This is a three part series on my favorite fighter aircraft of all-time, the Messerschmitt 109.
I have always had a penchant for fighter aircraft. I can remember as a child the roar of jet aircraft including the Blue Angels over my house when my dad was stationed at NAS Whidbey Island Washington back from 1965-1969. I remember the trips through the local hobby shop and my dad teaching me to build model aircraft. One of the first models I got to build was a Messerschmitt 109 E which I think was produced by Aurora or Monogram models. Regardless I fell in love with the Me-109 when still in grade school and have never lost my love for that aircraft.
When I began to read I read books on military history as well as weapons systems, especially fighter aircraft. There is something attractive, even sexy about a well designed fighter aircraft. Who can forget the movies “The Blue Max,” the “Battle of Britain” or “Top Gun?” There is something inherently exciting about fighter aircraft. I don’t like flying as a passenger but have a feeling that if I were at the controls things would be different. Maybe it is my need for some kind of control but whatever there is something, especially for guys that appeals to our “need for speed.”
The Messerschmitt 109 which was designed in the mid 1930s became one of the premier and longest lived fighter aircraft in history with over 30,000 of all variants built during the Second World War and which was continued in production after the war by Spain and Czechoslovakia. Developed for a civilian aircraft and light military transport the Bf-108 Taifun the Messerschmitt 109 cut its teeth with the Condor Legion in Spain and served in every European campaign used by the German Luftwaffe and allies such as Hungary, Romania, Croatia, Finland and Italy. The 109 would continue in service after the war in Finland and Romania as well as Spain where a variant was built by Hispano-Aviacion HA-1109 and by Czechoslovakia as the Avia S-99, 199 and 299. It would continue in service in Finland and Romania until the mid 1950s and in Spain until the mid 1960s. In an Ironic twist the Czech variant was acquired by the fledgling Israeli Air Force and used in the Israeli war for Independence in 1948 where Israeli pilots flew the Czech built German fighter against Egyptian pilots flying the British Supermarine Spitfire.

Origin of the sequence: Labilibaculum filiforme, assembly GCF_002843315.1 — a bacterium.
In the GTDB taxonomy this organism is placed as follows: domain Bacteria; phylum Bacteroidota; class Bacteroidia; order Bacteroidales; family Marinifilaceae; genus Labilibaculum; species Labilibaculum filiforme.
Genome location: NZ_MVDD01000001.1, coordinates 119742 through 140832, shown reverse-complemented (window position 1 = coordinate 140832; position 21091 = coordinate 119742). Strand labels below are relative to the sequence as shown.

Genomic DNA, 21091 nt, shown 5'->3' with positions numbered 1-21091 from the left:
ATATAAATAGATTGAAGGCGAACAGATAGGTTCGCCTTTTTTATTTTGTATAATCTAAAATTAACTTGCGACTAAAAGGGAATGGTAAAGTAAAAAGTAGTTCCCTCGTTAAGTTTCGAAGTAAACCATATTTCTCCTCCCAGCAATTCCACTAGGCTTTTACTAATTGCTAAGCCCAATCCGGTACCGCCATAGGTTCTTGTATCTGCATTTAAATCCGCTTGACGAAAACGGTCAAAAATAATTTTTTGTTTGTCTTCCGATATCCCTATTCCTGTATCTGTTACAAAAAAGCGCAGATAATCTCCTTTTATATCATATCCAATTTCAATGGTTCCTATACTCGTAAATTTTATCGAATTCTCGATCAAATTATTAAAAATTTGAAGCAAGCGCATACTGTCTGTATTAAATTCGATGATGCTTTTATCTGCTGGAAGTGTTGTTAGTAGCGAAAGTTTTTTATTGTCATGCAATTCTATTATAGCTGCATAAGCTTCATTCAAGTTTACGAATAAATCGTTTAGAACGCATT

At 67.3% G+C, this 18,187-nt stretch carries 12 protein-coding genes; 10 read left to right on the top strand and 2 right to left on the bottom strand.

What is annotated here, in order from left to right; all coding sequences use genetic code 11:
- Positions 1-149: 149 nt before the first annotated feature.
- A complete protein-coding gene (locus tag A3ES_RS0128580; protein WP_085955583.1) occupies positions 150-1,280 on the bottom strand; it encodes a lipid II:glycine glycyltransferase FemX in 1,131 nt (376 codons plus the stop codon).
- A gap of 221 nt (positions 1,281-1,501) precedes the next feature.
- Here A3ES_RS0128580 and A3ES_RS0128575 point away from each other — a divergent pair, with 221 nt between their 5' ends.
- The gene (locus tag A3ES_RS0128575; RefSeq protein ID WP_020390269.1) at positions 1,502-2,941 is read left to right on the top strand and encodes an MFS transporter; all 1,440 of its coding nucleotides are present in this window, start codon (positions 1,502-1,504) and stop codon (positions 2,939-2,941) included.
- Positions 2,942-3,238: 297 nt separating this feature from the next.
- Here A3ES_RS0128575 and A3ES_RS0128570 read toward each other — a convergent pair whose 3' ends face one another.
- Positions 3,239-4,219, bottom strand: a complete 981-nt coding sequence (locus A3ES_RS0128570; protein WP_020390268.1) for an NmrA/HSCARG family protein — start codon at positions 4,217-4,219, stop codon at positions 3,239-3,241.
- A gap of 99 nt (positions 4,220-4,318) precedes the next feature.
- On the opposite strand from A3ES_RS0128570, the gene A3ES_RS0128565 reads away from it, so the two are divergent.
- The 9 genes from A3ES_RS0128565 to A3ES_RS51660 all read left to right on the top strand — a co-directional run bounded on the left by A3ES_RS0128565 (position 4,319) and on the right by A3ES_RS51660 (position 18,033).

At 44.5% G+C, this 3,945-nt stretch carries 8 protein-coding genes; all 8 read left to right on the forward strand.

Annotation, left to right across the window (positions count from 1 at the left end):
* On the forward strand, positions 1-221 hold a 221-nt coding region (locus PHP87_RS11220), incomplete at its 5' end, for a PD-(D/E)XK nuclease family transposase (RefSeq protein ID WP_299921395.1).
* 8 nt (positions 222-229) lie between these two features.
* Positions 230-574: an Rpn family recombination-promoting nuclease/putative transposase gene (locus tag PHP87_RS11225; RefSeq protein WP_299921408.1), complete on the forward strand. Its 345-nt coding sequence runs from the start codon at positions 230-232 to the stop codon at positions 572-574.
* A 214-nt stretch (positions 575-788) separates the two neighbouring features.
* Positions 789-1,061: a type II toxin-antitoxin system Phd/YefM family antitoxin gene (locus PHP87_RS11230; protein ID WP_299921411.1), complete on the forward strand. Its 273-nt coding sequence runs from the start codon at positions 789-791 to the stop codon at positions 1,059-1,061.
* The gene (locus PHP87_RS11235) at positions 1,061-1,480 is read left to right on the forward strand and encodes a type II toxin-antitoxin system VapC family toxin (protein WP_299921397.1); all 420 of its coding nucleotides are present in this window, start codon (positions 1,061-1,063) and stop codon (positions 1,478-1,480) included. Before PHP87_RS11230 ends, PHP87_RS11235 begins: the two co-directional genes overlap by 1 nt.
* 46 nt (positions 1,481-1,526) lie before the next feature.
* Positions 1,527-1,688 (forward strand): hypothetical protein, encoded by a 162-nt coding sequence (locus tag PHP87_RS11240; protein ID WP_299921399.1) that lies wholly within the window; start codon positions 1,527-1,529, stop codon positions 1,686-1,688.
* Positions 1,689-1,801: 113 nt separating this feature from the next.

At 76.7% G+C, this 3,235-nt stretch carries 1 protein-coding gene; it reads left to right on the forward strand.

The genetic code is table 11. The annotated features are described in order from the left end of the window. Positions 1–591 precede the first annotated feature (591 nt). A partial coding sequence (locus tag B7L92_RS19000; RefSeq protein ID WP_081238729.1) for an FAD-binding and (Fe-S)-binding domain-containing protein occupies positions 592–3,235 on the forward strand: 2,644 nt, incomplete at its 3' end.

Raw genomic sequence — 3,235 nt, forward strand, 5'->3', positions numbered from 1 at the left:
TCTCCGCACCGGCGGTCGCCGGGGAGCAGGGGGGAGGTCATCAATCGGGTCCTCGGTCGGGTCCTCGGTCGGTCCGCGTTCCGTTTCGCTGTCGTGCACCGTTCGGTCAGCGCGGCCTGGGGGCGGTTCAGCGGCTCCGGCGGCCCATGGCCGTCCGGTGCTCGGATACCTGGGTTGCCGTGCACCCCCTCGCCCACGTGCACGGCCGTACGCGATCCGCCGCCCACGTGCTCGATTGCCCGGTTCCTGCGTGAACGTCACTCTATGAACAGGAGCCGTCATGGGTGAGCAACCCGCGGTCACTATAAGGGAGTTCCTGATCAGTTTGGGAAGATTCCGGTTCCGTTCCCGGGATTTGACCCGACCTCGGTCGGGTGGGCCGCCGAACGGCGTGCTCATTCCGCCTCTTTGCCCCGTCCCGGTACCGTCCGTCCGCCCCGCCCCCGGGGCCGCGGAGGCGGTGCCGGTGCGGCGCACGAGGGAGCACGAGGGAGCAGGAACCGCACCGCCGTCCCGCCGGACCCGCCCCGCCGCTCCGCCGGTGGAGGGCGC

The Me-109 was flown by many of the most decorated and successful aces of World War II including Erich Hartmann the highest scoring ace ever with 352 areal victories, Werner Molders and Adolf Galland.
Personally I like to build 1:72 scale me-109’s. I probably have a hundred or so that I have stashed away in boxes in my stuff of almost all variants and many color and national markings.
These will be several short articles about the Messerschmitt 109 on this site in the next week or two, so aircraft aficionados enjoy.